Wordless Stories for Adults

As a librarian, I read daily, whether it’s emails, tweets, blog posts, magazines, a variety of news sources (hard to call them papers anymore), and naturally, books. These words add up. I figured out once that I read about 200 words a minute on average, and when I count the minutes and hours I read over the course of a day, I reckon I read somewhere around 50,000 words a day. I’m sure I’m not alone, and I’m probably below average, compared to many people I know.

So it comes as a great relief to me to read books without words. The idea sounds strange, I know. How can you possibly read if there are no words? How can anyone tell a story without words? When we talk about stories, we can’t avoid using words, and we imply that stories can’t avoid using words either. It’s a strange little conundrum.

We’ve written about wordless books before, but those were children’s books that adults could read with their kids. Here are some beautifully illustrated books for adults (more or less!) that will engage you with a complete lack of words.

                                Speechless: Sans Paroles = Sin Palabras : World History without Words, by Polyp

Spanish radical humanist and cartoonist Polyp tells the history of the world without using words, although there is a running text in the back if you need to fill some gaps.

                                    Metronome, by Véronique Tanaka

The rise and fall of a love affair between a man and woman. You fill in the words where they could not.


                           Congress of the Animals, by Jim Woodring

Local artist Jim Woodring gives us his second full-length graphic novel. In this book, Frank loses his home, searches the world to find someplace new, and even leaves the Unifactor. Is this the end of Frank as we know him, though?

 The Arrival, by Shaun Tan

A man must leave his home and make his way in a new country where he does not speak the language. He tells his story to other immigrants, who share their stories, all without words.

 Ten Birds, by Cybèle Young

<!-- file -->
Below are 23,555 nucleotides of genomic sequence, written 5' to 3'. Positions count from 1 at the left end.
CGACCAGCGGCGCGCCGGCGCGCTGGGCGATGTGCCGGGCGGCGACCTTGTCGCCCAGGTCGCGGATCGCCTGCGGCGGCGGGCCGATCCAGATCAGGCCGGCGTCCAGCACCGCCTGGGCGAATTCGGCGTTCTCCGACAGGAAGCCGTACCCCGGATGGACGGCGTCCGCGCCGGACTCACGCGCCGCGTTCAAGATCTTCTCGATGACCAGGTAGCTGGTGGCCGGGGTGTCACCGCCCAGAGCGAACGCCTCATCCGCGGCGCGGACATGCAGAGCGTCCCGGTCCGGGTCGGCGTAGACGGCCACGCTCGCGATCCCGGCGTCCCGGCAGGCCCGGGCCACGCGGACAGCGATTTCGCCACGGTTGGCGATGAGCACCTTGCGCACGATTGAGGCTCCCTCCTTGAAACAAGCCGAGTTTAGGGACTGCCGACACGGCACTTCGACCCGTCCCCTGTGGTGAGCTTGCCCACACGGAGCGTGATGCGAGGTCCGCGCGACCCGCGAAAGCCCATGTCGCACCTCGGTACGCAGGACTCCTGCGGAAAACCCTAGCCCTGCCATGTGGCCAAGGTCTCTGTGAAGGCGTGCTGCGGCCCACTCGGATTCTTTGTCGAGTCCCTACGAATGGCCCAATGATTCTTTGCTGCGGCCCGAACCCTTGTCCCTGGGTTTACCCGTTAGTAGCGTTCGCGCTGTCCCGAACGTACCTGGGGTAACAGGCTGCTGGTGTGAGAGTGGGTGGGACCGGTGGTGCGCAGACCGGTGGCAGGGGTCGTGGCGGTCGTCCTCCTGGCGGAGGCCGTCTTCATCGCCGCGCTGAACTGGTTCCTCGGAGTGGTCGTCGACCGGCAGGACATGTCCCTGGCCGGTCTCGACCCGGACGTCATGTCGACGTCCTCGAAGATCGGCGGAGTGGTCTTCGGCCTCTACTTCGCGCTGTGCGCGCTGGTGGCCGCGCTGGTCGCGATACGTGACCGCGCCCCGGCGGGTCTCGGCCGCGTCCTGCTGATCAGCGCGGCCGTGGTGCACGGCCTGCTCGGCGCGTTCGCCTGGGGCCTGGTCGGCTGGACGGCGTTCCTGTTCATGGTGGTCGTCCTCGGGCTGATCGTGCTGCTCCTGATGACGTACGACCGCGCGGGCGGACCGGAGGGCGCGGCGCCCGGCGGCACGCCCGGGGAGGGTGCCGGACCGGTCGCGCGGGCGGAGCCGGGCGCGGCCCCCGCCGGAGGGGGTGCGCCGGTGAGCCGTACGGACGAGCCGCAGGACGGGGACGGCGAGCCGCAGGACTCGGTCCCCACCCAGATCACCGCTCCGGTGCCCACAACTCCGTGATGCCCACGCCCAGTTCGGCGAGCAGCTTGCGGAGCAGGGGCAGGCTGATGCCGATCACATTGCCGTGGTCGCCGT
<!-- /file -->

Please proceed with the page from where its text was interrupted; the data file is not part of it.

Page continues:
This one is geared for children – it’s about counting and problem solving – but beautifully shows some intelligent thinking on the part of some birds who need to cross a river.

4 thoughts on “Wordless Stories for Adults”

  1. Lovely, I’ll be checking some of these out! I just came across The Arrival down at Magic Mouse Toys and was totally spellbound. Another great one is Eric Drooker’s Blood Song— which reminds me to look up his other wordless novels!

  2. ooh – I LOVE Eric Drooker’s stuff, Ashley! – Flood!, also. And generally just all that expressionistic, woodcutty proletarian wordless book stuff – there’s that wonderful 2 volume edition of Lynd Ward that the Library of American just came out with last year – really terrific, and I bet a big influence on Drooker. We’ve got some other good collections of these as well – “Wordless Books: The Original Graphic Novels” and “Graphic Witness: Four Wordless Graphic Novels.”

  3. Speechless is anything but perspectiveless. I found it much more challenging to extract even a bare majority of the thought presented in each panel than I would ever have thought. In fact it’s reduction of human history to the most basic human traits leads to a deep, if not always cheery, mediatation on how we got into this mess, and I haven’t finished the book yet. Thanks, Wally for expanding my point of view.

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